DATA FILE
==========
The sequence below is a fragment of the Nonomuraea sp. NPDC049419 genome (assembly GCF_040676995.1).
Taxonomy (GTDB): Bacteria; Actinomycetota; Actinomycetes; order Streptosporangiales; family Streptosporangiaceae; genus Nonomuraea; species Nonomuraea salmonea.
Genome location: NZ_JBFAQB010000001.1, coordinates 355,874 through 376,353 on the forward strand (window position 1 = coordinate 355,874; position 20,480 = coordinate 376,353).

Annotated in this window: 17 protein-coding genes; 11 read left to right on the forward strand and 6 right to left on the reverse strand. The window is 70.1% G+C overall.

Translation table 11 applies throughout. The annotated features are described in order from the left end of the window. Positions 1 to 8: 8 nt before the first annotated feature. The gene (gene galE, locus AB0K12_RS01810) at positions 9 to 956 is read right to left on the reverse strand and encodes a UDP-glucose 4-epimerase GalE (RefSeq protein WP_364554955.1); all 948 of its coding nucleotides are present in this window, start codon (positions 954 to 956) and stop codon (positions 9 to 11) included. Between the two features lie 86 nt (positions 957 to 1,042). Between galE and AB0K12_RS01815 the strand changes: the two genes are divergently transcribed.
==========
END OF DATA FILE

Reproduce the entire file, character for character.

The sequence below is a fragment of the Nonomuraea sp. NPDC049419 genome (assembly GCF_040676995.1).
Taxonomy (GTDB): Bacteria; Actinomycetota; Actinomycetes; order Streptosporangiales; family Streptosporangiaceae; genus Nonomuraea; species Nonomuraea salmonea.
Genome location: NZ_JBFAQB010000001.1, coordinates 355,874 through 376,353 on the forward strand (window position 1 = coordinate 355,874; position 20,480 = coordinate 376,353).

Annotated in this window: 17 protein-coding genes; 11 read left to right on the forward strand and 6 right to left on the reverse strand. The window is 70.1% G+C overall.

Translation table 11 applies throughout. The annotated features are described in order from the left end of the window. Positions 1 to 8: 8 nt before the first annotated feature. The gene (gene galE, locus AB0K12_RS01810) at positions 9 to 956 is read right to left on the reverse strand and encodes a UDP-glucose 4-epimerase GalE (RefSeq protein WP_364554955.1); all 948 of its coding nucleotides are present in this window, start codon (positions 954 to 956) and stop codon (positions 9 to 11) included. Between the two features lie 86 nt (positions 957 to 1,042). Between galE and AB0K12_RS01815 the strand changes: the two genes are divergently transcribed.